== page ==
United States President Donald Trump said on Thursday that “Iran made a very big mistake” in shooting down an American spy drone near the Strait of Hormuz.

Earlier in the day, the United States accepted claims by Iran’s Islamic Revolutionary Guard Corps that it brought down the surveillance drone. However, the US said that the drone was shot down not over Iranian airspace but in international waters.

However, Iranian Foreign Minister Mohammad Javad Zarif rubbished US claims. “The US wages #EconomicTerrorism on Iran, has conducted covert action against us & now encroaches on our territory,” he tweeted. “We don’t seek war, but will zealously defend our skies, land & waters. We’ll take this new aggression to #UN & show that the US is lying about international waters.”

Meanwhile, Russian President Vladimir Putin warned that any use of force by the US against Iran would lead to disaster, AFP reported. “The US says it does not rule out the use of force... This would be a disaster for the region,” Putin said in Moscow. “It would lead to a surge in violence and an increase in the number of refugees.”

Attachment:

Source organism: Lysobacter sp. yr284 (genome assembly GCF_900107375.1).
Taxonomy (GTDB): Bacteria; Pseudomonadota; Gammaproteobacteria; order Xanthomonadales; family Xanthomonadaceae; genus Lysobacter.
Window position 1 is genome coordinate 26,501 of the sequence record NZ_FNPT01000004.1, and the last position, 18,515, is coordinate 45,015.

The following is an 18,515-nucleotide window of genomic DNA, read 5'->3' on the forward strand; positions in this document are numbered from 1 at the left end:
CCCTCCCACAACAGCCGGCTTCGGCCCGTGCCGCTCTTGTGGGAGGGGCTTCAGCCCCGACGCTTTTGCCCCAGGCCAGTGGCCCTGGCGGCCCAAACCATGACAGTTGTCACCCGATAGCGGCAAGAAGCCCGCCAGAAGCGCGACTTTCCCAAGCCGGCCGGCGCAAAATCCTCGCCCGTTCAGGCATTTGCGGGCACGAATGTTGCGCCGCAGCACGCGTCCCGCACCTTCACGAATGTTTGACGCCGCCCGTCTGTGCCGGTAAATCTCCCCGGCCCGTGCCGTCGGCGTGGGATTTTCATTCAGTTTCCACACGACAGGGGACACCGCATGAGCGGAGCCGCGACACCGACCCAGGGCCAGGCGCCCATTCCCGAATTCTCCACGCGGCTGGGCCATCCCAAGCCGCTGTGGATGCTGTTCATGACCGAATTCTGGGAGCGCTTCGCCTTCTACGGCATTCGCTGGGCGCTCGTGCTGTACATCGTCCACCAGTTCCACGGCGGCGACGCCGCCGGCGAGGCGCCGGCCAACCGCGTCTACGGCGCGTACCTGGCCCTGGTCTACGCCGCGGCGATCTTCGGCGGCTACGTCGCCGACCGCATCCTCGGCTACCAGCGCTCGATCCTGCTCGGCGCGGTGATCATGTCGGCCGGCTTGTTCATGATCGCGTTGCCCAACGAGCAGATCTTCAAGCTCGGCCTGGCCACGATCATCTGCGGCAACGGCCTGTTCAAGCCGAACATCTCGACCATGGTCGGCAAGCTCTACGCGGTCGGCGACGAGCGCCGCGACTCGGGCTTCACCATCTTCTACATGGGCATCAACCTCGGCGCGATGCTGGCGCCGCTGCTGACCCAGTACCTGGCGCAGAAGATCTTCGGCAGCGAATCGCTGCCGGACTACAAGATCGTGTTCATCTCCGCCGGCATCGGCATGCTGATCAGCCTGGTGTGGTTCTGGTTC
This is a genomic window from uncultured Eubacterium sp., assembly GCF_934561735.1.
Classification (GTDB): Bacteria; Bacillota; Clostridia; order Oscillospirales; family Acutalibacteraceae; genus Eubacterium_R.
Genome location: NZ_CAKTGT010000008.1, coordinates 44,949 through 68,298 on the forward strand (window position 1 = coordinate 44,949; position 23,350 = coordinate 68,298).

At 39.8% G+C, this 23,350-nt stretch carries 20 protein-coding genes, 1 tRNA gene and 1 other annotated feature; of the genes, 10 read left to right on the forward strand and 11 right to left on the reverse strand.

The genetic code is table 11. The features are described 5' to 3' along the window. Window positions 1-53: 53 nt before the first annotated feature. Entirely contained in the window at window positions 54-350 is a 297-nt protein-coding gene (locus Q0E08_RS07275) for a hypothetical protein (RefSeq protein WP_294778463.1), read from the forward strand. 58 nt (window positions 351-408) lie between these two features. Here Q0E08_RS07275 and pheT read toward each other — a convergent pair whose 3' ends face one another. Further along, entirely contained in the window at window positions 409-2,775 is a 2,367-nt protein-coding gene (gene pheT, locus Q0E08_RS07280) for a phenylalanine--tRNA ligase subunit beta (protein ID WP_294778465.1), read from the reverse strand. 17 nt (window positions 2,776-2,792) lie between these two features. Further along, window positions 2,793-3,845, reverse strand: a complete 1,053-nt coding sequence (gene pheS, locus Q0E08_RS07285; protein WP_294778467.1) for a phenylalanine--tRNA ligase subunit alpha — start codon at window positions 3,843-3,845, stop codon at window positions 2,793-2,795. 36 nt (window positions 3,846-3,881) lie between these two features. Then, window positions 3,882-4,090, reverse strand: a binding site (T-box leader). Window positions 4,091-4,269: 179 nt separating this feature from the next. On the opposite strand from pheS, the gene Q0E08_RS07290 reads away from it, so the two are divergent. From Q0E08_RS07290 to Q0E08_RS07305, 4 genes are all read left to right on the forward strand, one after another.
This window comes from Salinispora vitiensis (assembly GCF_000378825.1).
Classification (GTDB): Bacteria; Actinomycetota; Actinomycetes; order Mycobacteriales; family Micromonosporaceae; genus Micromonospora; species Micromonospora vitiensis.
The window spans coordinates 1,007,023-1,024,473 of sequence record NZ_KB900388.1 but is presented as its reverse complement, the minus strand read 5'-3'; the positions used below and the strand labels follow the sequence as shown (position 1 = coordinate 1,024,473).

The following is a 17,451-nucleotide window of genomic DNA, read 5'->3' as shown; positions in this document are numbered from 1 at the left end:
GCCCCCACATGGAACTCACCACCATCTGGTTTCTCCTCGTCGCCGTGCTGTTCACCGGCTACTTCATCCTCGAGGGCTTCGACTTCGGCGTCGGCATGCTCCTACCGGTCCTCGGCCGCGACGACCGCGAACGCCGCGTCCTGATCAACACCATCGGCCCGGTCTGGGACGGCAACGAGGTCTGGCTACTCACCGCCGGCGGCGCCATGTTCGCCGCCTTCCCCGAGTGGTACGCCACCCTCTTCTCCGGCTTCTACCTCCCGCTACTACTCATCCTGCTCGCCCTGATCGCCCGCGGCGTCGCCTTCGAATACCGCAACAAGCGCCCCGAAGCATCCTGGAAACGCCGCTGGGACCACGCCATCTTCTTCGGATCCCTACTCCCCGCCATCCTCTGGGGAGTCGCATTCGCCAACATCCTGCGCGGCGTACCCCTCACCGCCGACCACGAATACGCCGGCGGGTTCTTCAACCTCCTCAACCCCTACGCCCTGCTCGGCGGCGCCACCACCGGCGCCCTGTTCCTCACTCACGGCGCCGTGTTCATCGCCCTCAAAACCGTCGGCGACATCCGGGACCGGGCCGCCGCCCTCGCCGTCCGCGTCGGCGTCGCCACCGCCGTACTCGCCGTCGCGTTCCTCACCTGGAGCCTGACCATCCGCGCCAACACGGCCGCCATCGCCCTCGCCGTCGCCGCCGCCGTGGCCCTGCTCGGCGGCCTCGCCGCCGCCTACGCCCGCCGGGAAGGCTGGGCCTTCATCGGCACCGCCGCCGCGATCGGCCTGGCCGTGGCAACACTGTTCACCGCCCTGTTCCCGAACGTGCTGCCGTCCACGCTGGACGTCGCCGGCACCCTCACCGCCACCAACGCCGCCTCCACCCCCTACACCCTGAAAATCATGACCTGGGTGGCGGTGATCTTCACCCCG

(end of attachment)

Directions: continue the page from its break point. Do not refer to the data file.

Putin also said that US sanctions against Iran are unreasonable.

Iran’s Revolutionary Guard Corps on Thursday said the US-made Global Hawk surveillance drone was brought down by its Air Force near the Kouh-e Mobarak region in the central district of Jask County. However, US Central Command spokesperson Bill Urban had earlier in the day said “no US aircraft were operating in Iranian airspace”.

The incident comes at a time when the United States has accused Iran of attacking two of its oil tankers in the Gulf of Oman on June 13. Iran has repeatedly warned it might block the Hormuz Strait in retaliation and denied its involvement in the attacks.

The tensions come in the backdrop of an escalating standoff between the US and Iran one year after Donald Trump withdrew from the 2015 Iran nuclear deal, and reimposed heavy sanctions on the country. Iran responded to the sanctions by threatening to walk away from its obligations under the nuclear deal – which had promised economic relief in exchange for limits to its nuclear development – and return to higher levels of uranium enrichment.